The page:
For more information on shashou jian, or “Assassin’s Mace”, here are some aged yet very relevant articles covering the threat from China:

China’s ‘shashou jiang’ ignores Western ‘rules’ of geostrategy

Mass espionage by ‘lovable’ China and its 3,500 ‘front companies’

Does Western Espionage Exist?

China Seeks World Domination

 

In 1995, Michael Pillsbury, an expert on China who has worked with every US president since Nixon and has, he writes, “arguably had more access to China’s military and intelligence establishment than any other Westerner,” was reading an article written by “three of China’s preeminent military experts” about “new technologies that would contribute to the defeat of the United States.”

It was in this article that Pillsbury first saw the term “Assassin’s Mace,” which refers to a weapon from Chinese folklore that guarantees a small combatant victory over a larger, more powerful opponent.

The article described goals including “electromagnetic combat superiority” that would allow for “naval victory,” and “tactical laser weapons” that would “be used first in anti-missile defense systems.” They also discussed jamming and destroying radar and various communications systems, and the use of computer viruses. Continue reading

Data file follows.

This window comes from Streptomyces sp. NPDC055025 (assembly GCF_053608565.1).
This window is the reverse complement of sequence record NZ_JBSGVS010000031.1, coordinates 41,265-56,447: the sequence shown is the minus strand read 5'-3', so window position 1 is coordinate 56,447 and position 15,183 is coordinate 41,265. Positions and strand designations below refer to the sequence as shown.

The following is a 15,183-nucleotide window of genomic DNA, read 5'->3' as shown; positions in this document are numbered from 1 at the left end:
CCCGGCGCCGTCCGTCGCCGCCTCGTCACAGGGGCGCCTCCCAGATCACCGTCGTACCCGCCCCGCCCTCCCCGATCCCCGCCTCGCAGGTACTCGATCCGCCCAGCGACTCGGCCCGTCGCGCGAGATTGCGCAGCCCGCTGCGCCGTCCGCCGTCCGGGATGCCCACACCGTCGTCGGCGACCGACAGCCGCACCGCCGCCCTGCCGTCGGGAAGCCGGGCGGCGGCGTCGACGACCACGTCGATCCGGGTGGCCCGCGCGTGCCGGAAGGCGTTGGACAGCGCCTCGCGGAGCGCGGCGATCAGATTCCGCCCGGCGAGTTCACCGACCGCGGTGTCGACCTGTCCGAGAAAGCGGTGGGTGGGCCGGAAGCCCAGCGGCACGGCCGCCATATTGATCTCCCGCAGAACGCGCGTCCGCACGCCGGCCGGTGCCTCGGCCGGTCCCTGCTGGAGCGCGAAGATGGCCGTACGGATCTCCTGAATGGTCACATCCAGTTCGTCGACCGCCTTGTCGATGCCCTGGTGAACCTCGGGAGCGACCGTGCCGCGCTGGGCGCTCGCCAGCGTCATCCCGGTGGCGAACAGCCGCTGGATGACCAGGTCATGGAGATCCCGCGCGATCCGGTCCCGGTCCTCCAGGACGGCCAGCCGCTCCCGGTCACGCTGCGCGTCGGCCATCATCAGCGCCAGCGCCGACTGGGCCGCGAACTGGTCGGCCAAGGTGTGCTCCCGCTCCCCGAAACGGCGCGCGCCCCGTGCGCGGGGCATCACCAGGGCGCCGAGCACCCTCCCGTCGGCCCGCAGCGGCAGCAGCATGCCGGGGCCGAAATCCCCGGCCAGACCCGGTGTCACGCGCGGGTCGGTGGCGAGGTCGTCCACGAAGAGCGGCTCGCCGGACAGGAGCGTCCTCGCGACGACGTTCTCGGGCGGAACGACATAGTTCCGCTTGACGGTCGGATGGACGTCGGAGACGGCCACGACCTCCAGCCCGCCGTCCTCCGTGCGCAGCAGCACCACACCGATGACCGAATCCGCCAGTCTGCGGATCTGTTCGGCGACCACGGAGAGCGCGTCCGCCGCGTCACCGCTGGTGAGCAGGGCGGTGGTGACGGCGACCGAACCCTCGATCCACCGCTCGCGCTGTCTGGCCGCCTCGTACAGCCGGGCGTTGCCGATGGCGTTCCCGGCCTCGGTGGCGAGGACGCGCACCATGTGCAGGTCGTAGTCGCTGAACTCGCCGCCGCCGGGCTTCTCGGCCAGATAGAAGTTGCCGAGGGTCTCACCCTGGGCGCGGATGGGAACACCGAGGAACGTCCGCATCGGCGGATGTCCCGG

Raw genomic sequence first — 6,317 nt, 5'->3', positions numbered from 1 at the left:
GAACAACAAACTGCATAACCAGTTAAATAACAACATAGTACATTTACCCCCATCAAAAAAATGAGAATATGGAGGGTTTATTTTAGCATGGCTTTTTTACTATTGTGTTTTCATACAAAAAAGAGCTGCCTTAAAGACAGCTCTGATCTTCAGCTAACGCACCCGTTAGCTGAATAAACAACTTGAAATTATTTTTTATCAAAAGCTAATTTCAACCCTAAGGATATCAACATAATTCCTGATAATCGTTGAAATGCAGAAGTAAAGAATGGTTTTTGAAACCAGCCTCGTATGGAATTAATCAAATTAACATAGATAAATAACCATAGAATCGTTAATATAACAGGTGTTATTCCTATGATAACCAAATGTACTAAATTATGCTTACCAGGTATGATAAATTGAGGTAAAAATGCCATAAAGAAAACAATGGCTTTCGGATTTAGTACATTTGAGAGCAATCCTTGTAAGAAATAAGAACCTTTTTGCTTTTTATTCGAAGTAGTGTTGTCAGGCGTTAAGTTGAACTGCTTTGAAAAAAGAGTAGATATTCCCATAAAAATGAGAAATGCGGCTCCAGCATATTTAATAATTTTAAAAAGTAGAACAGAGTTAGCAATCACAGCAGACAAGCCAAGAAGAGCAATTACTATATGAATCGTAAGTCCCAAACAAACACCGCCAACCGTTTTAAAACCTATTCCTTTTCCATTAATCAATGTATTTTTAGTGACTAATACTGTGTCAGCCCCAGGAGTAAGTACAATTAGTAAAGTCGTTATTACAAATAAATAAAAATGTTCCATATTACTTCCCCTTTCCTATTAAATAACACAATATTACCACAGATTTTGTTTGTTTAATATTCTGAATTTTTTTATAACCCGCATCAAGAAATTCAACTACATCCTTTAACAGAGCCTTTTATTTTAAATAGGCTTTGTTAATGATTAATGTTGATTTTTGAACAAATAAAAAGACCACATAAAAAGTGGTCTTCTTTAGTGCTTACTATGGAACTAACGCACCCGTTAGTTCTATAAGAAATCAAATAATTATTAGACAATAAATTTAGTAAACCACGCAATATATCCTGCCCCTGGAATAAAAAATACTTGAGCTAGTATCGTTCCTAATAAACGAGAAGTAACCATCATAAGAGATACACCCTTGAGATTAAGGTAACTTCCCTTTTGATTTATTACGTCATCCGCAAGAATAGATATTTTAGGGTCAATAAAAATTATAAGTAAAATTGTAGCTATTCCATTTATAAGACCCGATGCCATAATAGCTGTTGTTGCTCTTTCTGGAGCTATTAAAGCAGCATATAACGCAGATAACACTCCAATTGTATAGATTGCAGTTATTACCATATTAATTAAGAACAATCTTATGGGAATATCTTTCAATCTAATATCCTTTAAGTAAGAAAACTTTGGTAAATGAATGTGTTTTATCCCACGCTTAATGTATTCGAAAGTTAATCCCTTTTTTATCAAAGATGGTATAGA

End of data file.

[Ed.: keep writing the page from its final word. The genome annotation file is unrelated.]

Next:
China’s development bank plans test rising power’s strategic shift

In an influential speech in 2005, then-US deputy secretary of state Robert Zoellick called on China to become a “responsible stakeholder” in the international community. To optimists, China’s recent efforts in creating high-profile international development banks shows that it is gradually embracing that role.

China signed an agreement in July with the four other BRICS countries – Brazil, Russia, India and South Africa – to create the New Development Bank (NDB) to provide loans and liquidity to member nations. Just three months later, Beijing pioneered the effort to create an Asian Infrastructure Investment Bank (AIIB) to finance development projects in the region. Twenty nations as diverse as Qatar, India, Singapore and Thailand signed on as founding members. China plans to provide the majority of the capital required to finance the new bank’s operations, with the headquarters located in Beijing.